Like pulling teeth: Scrutinize your bills
By Joel Dresang
I’ll spare you from reading the whole story – which includes threats of collection agencies and lawyers, stonewalling, government intervention and premature hopes of resolution.
If you want to skip all that, here’s the moral: Review your account statements regularly, and speak up about anything amiss. Considering all your effort to earn, save and invest money, you owe it to yourself to scrutinize how it’s spent.
Now, my story.
My troubles began more than a year ago with a letter from the billing department of my dentist. It said I had a delinquent account. The balance past due: $0.00.
The notice warned that my family and I could lose our dental services and that an attorney and bill collector could come after me, so there could be additional attorney fees and credit bureau reports on top of my overdue $0.00.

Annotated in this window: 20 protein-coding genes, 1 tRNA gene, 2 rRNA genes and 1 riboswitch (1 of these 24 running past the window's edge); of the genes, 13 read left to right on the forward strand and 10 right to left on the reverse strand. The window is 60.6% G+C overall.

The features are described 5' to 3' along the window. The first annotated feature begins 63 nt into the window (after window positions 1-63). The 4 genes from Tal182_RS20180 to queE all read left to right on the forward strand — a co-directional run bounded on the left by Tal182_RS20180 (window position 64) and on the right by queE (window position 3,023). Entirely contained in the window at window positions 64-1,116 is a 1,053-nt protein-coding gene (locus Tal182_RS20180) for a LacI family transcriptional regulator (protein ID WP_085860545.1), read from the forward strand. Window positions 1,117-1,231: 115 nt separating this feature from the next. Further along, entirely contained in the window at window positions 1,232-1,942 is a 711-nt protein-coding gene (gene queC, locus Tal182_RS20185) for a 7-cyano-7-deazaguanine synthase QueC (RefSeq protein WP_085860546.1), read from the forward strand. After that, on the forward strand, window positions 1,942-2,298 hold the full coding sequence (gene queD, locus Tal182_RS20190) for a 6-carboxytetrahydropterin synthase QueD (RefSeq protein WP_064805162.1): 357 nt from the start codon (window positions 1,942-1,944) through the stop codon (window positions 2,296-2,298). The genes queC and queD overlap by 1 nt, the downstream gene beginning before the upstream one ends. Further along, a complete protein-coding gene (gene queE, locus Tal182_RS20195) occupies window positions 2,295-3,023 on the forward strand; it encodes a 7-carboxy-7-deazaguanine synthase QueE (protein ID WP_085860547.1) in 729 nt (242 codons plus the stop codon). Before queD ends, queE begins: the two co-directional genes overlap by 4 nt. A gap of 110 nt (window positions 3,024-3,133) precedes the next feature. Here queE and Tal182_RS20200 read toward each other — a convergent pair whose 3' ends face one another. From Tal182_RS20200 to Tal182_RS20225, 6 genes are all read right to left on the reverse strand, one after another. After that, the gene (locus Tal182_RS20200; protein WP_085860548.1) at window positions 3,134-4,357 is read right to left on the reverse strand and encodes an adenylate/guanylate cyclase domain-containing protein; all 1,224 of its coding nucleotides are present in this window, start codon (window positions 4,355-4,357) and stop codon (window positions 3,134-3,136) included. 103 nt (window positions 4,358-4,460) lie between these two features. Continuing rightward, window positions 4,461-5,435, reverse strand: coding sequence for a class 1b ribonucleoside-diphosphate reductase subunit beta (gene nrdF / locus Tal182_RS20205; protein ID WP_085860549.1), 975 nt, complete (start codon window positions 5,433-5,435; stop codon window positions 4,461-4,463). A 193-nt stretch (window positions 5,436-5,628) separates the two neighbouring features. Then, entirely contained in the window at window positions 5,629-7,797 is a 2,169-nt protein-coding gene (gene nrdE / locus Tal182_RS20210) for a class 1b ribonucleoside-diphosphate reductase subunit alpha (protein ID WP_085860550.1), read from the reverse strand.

The notice was dated 20 days after I had called the office about a bill for $0.00. The office told me then to ignore the bill and said the same thing when I called about the threatening letter. At my next appointment, I told my hygienist and dentist about the letter. They apologized and said they weren’t aware of the billing problems. That seemed to be the end of it.
Then in August, I got a bill for nearly $1,000, including $750 in overdue payments.
This time when I called the office, I was told the $750 was owed from procedures that occurred in July 2021. When I asked for further explanation, I was put on hold for a manager. I was disconnected after 17 minutes then put on hold for another eight minutes when I called back. While on hold, I was able to thumb through past statements showing that the July 2021 procedure was paid for. I explained that to Ken, the manager who finally picked up. He said someone would call me back.